Senate

Grassley, Ernst pledge to 'evaluate' Trump's Supreme Court nominee

Iowa Republican Sens. Joni Ernst and Chuck Grassley, both members of the Senate Judiciary Committee, said Monday they will evaluate President Trump's Supreme Court nominee to fill the vacancy after the death of Justice Ruth Bader Ginsburg last week. 

"Once the president puts forward his nominee for the Supreme Court, I will carry out my duty - as a member of the Senate Judiciary Committee - to evaluate the nominee for our nation's highest court," Ernst said in a statement. 

Grassley, a former Judiciary Committee chairman, echoed the notion of giving Trump's nominee a fair shake, adding that he thinks the decision to move forward on the confirmation process should be up to Senate Majority Leader Mitch McConnell (R-Ky.) and Judiciary Committee Chairman Lindsey Graham (R-S.C.), who have both said the Senate should vote on Trump's nominee. 

"Over the years, and as recently as July, I've consistently said that taking up and evaluating a nominee in 2020 would be a decision for the current chairman of the Judiciary Committee and the Senate Majority Leader," Grassley said in a statement provided to the Des Moines Register. "Both have confirmed their intentions to move forward, so that's what will happen. Once the hearings are underway, it's my responsibility to evaluate the nominee on the merits, just as I always have."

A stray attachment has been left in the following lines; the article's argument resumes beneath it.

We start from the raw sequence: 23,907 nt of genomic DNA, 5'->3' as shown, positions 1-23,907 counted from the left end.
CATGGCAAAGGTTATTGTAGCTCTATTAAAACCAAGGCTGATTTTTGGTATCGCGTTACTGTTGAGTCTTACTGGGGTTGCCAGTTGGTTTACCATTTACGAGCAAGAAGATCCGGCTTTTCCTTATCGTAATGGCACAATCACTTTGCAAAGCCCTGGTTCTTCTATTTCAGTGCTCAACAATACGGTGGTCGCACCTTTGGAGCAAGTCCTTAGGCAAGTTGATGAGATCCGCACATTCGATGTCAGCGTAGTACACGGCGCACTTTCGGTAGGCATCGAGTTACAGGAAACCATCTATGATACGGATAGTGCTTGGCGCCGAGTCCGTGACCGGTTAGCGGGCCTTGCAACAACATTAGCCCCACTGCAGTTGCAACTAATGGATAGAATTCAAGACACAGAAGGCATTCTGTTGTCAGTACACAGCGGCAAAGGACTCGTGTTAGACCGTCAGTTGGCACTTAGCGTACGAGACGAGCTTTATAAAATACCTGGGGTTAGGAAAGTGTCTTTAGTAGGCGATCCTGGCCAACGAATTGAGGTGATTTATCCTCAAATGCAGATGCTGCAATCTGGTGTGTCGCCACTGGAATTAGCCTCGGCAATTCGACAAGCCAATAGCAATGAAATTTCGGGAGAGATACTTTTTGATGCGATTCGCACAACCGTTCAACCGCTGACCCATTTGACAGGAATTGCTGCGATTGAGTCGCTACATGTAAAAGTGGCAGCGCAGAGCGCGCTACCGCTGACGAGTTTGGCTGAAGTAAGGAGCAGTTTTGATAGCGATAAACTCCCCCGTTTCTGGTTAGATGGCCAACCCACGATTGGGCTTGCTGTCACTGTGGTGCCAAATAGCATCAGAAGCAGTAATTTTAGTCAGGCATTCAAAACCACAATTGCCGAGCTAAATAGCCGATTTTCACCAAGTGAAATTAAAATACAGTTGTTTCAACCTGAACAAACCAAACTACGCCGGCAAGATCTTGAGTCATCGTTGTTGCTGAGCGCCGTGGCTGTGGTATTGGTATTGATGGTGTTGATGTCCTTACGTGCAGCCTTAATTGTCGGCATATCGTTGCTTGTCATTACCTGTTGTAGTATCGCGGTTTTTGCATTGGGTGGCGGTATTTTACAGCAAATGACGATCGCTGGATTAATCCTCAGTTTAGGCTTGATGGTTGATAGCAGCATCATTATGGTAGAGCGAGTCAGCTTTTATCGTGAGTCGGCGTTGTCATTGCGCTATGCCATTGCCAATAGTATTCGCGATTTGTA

Trump said Monday he plans to announce his nominee to replace Ginsburg on Friday or Saturday

The Iowa Republicans' statements come as the Senate is divided over whether to vote on Trump's nominee before the November election.

Two Republican senators, Susan Collins (Maine) and Lisa Murkowski (Alaska), have said the upper chamber should not vote on a nominee until after the presidential election. 

Democrats have criticized McConnell for vowing to push through Trump's nominee less than two months ahead of the election, despite his decision to block then-President Obama's nominee Merrick Garland in 2016 after Supreme Court Justice Antonin Scalia died nine months before that year's presidential election. 

Grassley, as Judiciary chairman, was one of the leading Republican voices in opposition to holding a vote on Obama's nominee in 2016. 

"A lifetime appointment that could dramatically impact individual freedoms and change the direction of the court for at least a generation is too important to get bogged down in politics. The American people shouldn't be denied a voice," Grassley said in a statement after Obama nominated Garland. "Do we want a court that interprets the law, or do we want a court that acts as an unelected super legislature? This year is a tremendous opportunity for our country to have a sincere and honest debate about the role of the Supreme Court in our constitutional system of government."

In 2018, he also signaled he was against the Senate voting to fill a vacancy ahead of the 2020 election, telling Fox News, "If I'm chairman, they won't take it up." 

"Because I pledged that in 2016," Grassley said. "That's a decision I made a long time ago."

Democrats need at least four GOP senators to side with them to delay confirmation.

Ernst is one of the most vulnerable Republican senators facing reelection in November. Other vulnerable GOP senators have also joined in the party's support in voting on Trump's nominee, including Thom Tillis (N.C.), Martha McSally (Ariz.), Kelly Loeffler (Ga.) and Graham, who is facing an increasingly tight race against Democrat Jaime Harrison in South Carolina.

Some key Republicans have yet to say how they think the Senate should address a vote on Trump's nominee this close to the election, including Sen. Mitt Romney (Utah), who was the only GOP senator to vote in favor of convicting Trump on the first article of impeachment earlier this year.

Updated at 7:17 p.m.

Outbrain